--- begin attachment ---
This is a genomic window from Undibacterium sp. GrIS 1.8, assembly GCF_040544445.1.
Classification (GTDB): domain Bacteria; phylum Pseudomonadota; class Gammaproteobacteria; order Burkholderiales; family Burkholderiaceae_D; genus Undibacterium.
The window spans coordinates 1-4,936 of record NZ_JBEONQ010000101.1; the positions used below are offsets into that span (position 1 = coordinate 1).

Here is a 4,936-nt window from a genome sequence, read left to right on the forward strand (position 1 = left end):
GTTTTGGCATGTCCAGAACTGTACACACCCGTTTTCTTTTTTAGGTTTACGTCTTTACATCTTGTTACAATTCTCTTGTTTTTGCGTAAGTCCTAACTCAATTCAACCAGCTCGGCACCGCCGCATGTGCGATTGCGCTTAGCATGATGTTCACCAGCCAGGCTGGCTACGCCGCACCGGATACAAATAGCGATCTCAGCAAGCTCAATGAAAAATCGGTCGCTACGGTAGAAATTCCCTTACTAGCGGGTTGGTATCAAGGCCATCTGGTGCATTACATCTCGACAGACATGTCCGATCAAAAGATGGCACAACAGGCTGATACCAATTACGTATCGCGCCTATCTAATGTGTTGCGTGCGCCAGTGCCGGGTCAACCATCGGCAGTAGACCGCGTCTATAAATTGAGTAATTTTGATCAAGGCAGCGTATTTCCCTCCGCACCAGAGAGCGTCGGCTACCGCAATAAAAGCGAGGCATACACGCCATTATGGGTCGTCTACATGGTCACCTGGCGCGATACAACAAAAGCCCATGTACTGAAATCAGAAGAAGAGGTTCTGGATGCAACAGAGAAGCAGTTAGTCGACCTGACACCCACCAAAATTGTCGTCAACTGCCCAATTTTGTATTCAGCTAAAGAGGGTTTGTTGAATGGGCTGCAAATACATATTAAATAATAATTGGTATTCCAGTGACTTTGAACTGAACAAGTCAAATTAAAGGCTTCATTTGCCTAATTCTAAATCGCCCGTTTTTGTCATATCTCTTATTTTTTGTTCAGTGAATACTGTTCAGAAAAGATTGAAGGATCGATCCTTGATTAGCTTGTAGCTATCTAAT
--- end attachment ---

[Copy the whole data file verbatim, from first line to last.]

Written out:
This is a genomic window from Undibacterium sp. GrIS 1.8, assembly GCF_040544445.1.
Classification (GTDB): domain Bacteria; phylum Pseudomonadota; class Gammaproteobacteria; order Burkholderiales; family Burkholderiaceae_D; genus Undibacterium.
The window spans coordinates 1-4,936 of record NZ_JBEONQ010000101.1; the positions used below are offsets into that span (position 1 = coordinate 1).

Here is a 4,936-nt window from a genome sequence, read left to right on the forward strand (position 1 = left end):
GTTTTGGCATGTCCAGAACTGTACACACCCGTTTTCTTTTTTAGGTTTACGTCTTTACATCTTGTTACAATTCTCTTGTTTTTGCGTAAGTCCTAACTCAATTCAACCAGCTCGGCACCGCCGCATGTGCGATTGCGCTTAGCATGATGTTCACCAGCCAGGCTGGCTACGCCGCACCGGATACAAATAGCGATCTCAGCAAGCTCAATGAAAAATCGGTCGCTACGGTAGAAATTCCCTTACTAGCGGGTTGGTATCAAGGCCATCTGGTGCATTACATCTCGACAGACATGTCCGATCAAAAGATGGCACAACAGGCTGATACCAATTACGTATCGCGCCTATCTAATGTGTTGCGTGCGCCAGTGCCGGGTCAACCATCGGCAGTAGACCGCGTCTATAAATTGAGTAATTTTGATCAAGGCAGCGTATTTCCCTCCGCACCAGAGAGCGTCGGCTACCGCAATAAAAGCGAGGCATACACGCCATTATGGGTCGTCTACATGGTCACCTGGCGCGATACAACAAAAGCCCATGTACTGAAATCAGAAGAAGAGGTTCTGGATGCAACAGAGAAGCAGTTAGTCGACCTGACACCCACCAAAATTGTCGTCAACTGCCCAATTTTGTATTCAGCTAAAGAGGGTTTGTTGAATGGGCTGCAAATACATATTAAATAATAATTGGTATTCCAGTGACTTTGAACTGAACAAGTCAAATTAAAGGCTTCATTTGCCTAATTCTAAATCGCCCGTTTTTGTCATATCTCTTATTTTTTGTTCAGTGAATACTGTTCAGAAAAGATTGAAGGATCGATCCTTGATTAGCTTGTAGCTATCTAAT